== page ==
The ruling also coincided with multiple blows to Black economic opportunity: Lynch Street, a Black business district, was closed after police killed two people during protests that erupted over the rumor of a civil rights leader’s murder and against the war in Vietnam.
Weeds grow through cracks in the parking lot of the mostly shuttered Metrocenter Mall in South Jackson. Stores in the city's only mall closed one by one before the shopping center finally shut for good in 2018.
The ’70s also marked a downturn in Jackson’s Farish Street district, once a destination for Black southerners barred from White-owned stores and an early source of Black wealth in Jackson. Luckett says that as the city became more integrated — especially following the passage of the Civil Rights Act in 1964 – the area declined, as Black residents began to spend their money elsewhere and White residents began to move to the suburbs.
By the ’80s, many of the stores on Farish Street closed and efforts to revitalize the district came in fits and starts. Now the area lies mostly abandoned, though it’s been the target of redevelopment efforts over the years.
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In the 1980s, Jackson changed its form of government from two elected commissioners and a mayor to a city council system with a seven-member council and a mayor. This changed the form of government from one where three people were elected citywide to one with the city carved into seven city council districts, which led to greater representation for women and Black people in government and marked the beginning of drastic demographic changes.

“People in the city of Jackson were demanding that they have some representation, and until that time … it was guaranteed that as long as the city was majority White and people who voted were majority White, it was guaranteed to elect three White men in a city that was majority Black or close to it,” Luckett said.

The city’s population shrank from almost 200,000 in 1990 to about 160,000 in 2020. Its decline in population in these three decades was driven almost entirely by White flight. The city was 56% Black in 1990. By 2020, 82% of the city’s residents were Black.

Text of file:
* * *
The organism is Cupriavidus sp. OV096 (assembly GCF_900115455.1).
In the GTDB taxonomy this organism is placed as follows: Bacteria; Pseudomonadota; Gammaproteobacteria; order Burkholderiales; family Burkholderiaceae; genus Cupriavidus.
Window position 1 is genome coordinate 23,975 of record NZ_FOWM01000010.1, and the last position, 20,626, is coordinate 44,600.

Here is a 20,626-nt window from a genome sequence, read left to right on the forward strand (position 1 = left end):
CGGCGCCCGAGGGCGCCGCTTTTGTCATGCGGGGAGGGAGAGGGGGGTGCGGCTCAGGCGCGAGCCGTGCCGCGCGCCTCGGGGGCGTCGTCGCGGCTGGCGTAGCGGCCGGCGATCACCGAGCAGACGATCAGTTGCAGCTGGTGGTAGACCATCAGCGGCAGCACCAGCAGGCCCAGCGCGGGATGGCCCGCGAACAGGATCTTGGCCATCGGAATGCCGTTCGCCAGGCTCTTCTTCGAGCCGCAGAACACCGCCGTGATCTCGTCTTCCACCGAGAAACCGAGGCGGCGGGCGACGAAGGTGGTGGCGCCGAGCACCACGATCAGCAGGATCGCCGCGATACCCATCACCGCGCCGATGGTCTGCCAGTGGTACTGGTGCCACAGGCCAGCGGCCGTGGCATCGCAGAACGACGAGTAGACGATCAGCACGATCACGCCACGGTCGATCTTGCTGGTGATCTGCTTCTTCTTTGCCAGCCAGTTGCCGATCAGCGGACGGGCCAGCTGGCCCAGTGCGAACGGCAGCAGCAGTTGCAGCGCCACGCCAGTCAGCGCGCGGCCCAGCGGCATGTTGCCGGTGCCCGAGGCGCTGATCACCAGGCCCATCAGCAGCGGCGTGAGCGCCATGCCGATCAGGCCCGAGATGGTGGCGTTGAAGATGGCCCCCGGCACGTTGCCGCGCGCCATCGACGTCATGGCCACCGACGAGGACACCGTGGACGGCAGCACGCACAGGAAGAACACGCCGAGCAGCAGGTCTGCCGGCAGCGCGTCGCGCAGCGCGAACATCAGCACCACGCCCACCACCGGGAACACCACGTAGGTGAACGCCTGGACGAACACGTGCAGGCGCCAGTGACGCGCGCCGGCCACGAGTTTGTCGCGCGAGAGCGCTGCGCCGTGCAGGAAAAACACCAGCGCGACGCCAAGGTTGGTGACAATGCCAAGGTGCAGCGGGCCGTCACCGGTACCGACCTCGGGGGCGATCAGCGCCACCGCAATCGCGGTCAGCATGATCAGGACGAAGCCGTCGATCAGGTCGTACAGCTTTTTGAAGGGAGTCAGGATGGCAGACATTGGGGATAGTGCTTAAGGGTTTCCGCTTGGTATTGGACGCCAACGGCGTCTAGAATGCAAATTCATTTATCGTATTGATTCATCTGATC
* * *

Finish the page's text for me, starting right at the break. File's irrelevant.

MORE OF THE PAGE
“People who left were people who have means to do so. Not everyone can pick up and move to the suburbs,” Luckett said. “Losing tax base, losing property values. And (the city was) dealing with state government based in Jackson that, because of those factors, was increasingly hostile to city of Jackson.”

Changes in power and demographics led to the election of the city’s first Black mayor in 1997 — by 2000, the White population of Jackson had dropped by 16% from the previous decade.

Inside city hall, photos of the previous mayors line a grand staircase, with the White mayors on one side and Black mayors on the other.

Neither of the two Black business districts survived into the ’90s and 2000s, and neither did the downtown district. A stretch of Lynch Street was absorbed by Jackson State University and the other two still have buildings but many are vacant. Over the years, the city continued in a slow, spiraling decline of population and ability to deliver and maintain basic services. The decline has been protracted, painful — stores in the city’s only mall closed one by one before the shopping center finally closed for good in 2018. The city hasn’t had an open movie theater in years.

The median income in Jackson has also rapidly dwindled, while neighboring suburban communities have grown wealthier over time. More than a quarter of the city’s population lives below the poverty line.

Much of the city’s White flight appears to have been to nearby Madison County, where the population has doubled since 1990, and it was the only county in Jackson’s metropolitan area with a greater percentage of White people in 2019 than 1990.

Community members say a lack of social services, jobs and resources can make violence seem like a viable option for teens.

“(There’s) no economic growth, nowhere to work. Nowhere. A young person can only work at a fast-food restaurant,” said Timothy Finch, a violence interrupter in Jackson. “If I can’t work, what am I going to do? I sit at home all day. Idle time makes an idle mind.”